“Dear friend, you are faithful in what you are doing for the brothers, even though they are strangers to you…We ought therefore to show hospitality to such men so that we may work together for the truth” – 3 John 1: 5, 8.

In my last column on Planning and Performance, I extolled the virtues of renewable energy and postulated that the solar electricity option is not only economically viable, when we consider energy and environmental security, but also, as the price of oil rises and with technological advancements, it is now becoming financially viable. As my column traversed the information superhighway last week, I received an immediate response from Mr. Lelei LeLaulu, President of Counterpart International. He counselled “and don’t forget alternative energy use is an important and lucrative element in the carbon trading economy”. This piqued my interest as I had not looked at renewable energy in the context of Carbon Credits since the advent of the Kyoto protocol in 1997.

In the mid-1980s, a growing body of scientific evidence linked man-made greenhouse gas emissions to global warming. In 1990, the United Nations General Assembly issued a report that confirmed this link. Formally called the United Nations Framework Convention on Climate Change (UNFCC), the Rio Accord of 1992 was signed by various nations in Rio de Janeiro, Brazil. Then there was the Barbados Programme of Action arising out of the UN conference on Sustainable Development in Small Island Developing States in 1994.

The Kyoto protocol is an international agreement, which builds on the UNFCC and sets legally binding targets and timetables for cutting the greenhouse-gas emissions of industrialized countries. In December 1997, representatives of 160 nations met in Kyoto, Japan, in an attempt to produce a new and improved treaty on climate change. Major differences occurred between industrialized and developing countries with the United States perceived as not doing its share to reduce emissions. The Kyoto Protocol entered into force on 16 February 2005.

Pardon me this interlude to congratulate Barbadian University Lecturer Dr. Leonard Nurse who has been named as one of the Nobel Laureates for 2007. He was part of the United Nations Inter-governmental Panel on Climate Change which was awarded the Nobel Peace Prize jointly with Mr. Al Gore.

A useful website which explains how we can save the planet through carbon trading is http://savetheplanet.co.nz/carbon-wave-power-whatis.html. We need to build the carbon credit economy.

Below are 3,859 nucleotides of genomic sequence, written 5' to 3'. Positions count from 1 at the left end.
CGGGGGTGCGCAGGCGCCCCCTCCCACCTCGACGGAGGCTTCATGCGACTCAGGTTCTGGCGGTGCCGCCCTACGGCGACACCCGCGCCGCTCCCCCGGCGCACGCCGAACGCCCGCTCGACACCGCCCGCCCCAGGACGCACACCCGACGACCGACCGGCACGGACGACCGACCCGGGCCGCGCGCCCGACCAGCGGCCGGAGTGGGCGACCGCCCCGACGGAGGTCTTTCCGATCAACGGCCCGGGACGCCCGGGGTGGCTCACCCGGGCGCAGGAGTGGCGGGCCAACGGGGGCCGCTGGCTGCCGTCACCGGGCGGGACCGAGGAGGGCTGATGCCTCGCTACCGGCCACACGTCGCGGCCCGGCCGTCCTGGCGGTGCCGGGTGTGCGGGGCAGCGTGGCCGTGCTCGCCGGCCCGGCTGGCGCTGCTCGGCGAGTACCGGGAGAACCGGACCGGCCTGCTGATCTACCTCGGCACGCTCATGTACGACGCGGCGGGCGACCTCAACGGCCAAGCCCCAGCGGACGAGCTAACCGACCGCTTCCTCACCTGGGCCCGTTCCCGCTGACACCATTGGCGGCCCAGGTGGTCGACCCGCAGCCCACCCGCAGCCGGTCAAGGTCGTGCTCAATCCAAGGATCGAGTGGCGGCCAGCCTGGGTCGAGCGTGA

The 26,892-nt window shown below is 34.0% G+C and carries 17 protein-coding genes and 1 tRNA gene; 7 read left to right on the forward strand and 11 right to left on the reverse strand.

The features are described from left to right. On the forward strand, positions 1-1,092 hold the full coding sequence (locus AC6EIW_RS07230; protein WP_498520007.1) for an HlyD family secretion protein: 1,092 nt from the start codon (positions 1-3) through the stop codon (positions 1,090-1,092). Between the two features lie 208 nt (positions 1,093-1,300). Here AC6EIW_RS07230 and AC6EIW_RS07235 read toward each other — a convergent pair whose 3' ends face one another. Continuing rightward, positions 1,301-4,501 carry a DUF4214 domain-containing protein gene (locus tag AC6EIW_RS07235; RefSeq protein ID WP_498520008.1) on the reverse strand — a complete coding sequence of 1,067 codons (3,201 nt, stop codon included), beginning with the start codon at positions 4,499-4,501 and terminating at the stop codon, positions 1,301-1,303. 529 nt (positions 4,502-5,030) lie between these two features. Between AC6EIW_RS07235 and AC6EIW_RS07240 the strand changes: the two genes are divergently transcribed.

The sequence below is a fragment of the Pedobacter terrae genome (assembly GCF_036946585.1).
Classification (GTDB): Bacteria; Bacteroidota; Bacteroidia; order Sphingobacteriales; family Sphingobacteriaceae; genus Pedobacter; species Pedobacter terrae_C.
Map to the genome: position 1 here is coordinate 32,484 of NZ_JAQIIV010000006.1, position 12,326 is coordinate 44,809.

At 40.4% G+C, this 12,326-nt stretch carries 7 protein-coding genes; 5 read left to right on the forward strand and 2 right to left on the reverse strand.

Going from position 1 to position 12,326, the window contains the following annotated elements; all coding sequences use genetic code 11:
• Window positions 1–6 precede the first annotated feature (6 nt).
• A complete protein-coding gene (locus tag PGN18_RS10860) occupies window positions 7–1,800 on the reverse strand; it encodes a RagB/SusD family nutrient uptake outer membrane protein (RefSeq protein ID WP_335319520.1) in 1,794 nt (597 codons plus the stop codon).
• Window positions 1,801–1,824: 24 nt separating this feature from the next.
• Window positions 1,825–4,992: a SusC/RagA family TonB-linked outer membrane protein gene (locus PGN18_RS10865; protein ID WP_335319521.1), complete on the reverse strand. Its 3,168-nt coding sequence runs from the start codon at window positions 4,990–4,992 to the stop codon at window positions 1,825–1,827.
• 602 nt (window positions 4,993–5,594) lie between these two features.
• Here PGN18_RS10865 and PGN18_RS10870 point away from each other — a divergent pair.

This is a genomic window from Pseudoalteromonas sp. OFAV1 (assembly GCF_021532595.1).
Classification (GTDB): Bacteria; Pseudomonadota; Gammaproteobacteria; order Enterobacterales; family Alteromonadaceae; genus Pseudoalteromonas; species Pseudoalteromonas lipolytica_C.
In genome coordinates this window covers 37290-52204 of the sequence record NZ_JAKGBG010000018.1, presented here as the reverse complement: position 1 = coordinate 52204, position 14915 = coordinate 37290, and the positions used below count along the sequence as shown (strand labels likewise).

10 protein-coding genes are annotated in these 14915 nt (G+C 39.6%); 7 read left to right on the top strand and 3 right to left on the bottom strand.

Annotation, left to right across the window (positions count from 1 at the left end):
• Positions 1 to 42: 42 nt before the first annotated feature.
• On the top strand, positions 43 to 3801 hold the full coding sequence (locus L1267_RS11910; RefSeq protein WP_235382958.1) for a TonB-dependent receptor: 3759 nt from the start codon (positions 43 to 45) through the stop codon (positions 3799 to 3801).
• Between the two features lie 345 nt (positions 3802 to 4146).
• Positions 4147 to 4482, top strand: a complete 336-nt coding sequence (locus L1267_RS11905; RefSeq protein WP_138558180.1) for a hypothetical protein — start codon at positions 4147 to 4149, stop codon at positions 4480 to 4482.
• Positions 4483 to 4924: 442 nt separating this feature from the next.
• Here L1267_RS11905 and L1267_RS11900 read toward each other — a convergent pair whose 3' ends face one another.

What is a Carbon Credit? It is a new currency, the Carbon Dioxide equivalent, but what is it equivalent to? How many Euros are there for each Credit?

But what is currency? The Euro was launched not long ago and its value floated around on money markets until the state of Europe’s economy, stability, legal framework, ethics and industry were used to give the Euro a value relative to other currencies. The Euro remains as flexible as other currencies since the price stabilized and its value now fluctuates according to political and economic factors. Currency is the way we value things against each other.

The best currency is gold. It is subject to none of the political turbulence of any other currency and is never affected by the weather (which is about to change most economies). It’s lowish when things are good and highish when things are bad. Everybody wants it because it looks nice and if the king of somewhere dies, the price of gold doesn’t change.

Carbon Credits have the potential to be the next great currency. Despite us not really wanting them at all, we will have to do something that stops us having more devastating hurricanes like the ones experienced in the US and the Caribbean in recent years. Hurricanes cost a lot of money and insurance companies are going to say that unless parties are seen to be taking all possible action to minimize the weather’s destruction, we won’t pay out. It might be almost mandatory to have Carbon Credits one day and there seems to be no alternative world currency that escapes local political intervention that we can all trust. Carbon Credits are going to hold the same value wherever you are because CO2 has a global impact.

Carbon trading, or more generically emissions trading, is the term applied to the trading of certificates representing various ways in which carbon-related emissions reduction targets might be met. Participants in carbon trading buy and sell contractual commitments or certificates that represent specified amounts of carbon-related emissions that either: are allowed to be emitted; comprise reductions in emissions (new technology, energy efficiency, renewable energy); or comprise offsets against emissions, such as carbon sequestration (capture of carbon in biomass).

People buy and sell such products because it is the most cost-effective way to achieve an overall reduction in the level of emissions, assuming that transaction costs involved in market participation are kept at reasonable levels. More anon about how carbon trading is done and how developing countries may benefit.

Friends, the carbon credit economy is a major opportunity which allows new friendships to be created as we work together to preserve life on earth for posterity. It is not to be despised by the rich but should be seen as a bond which seals our common fate.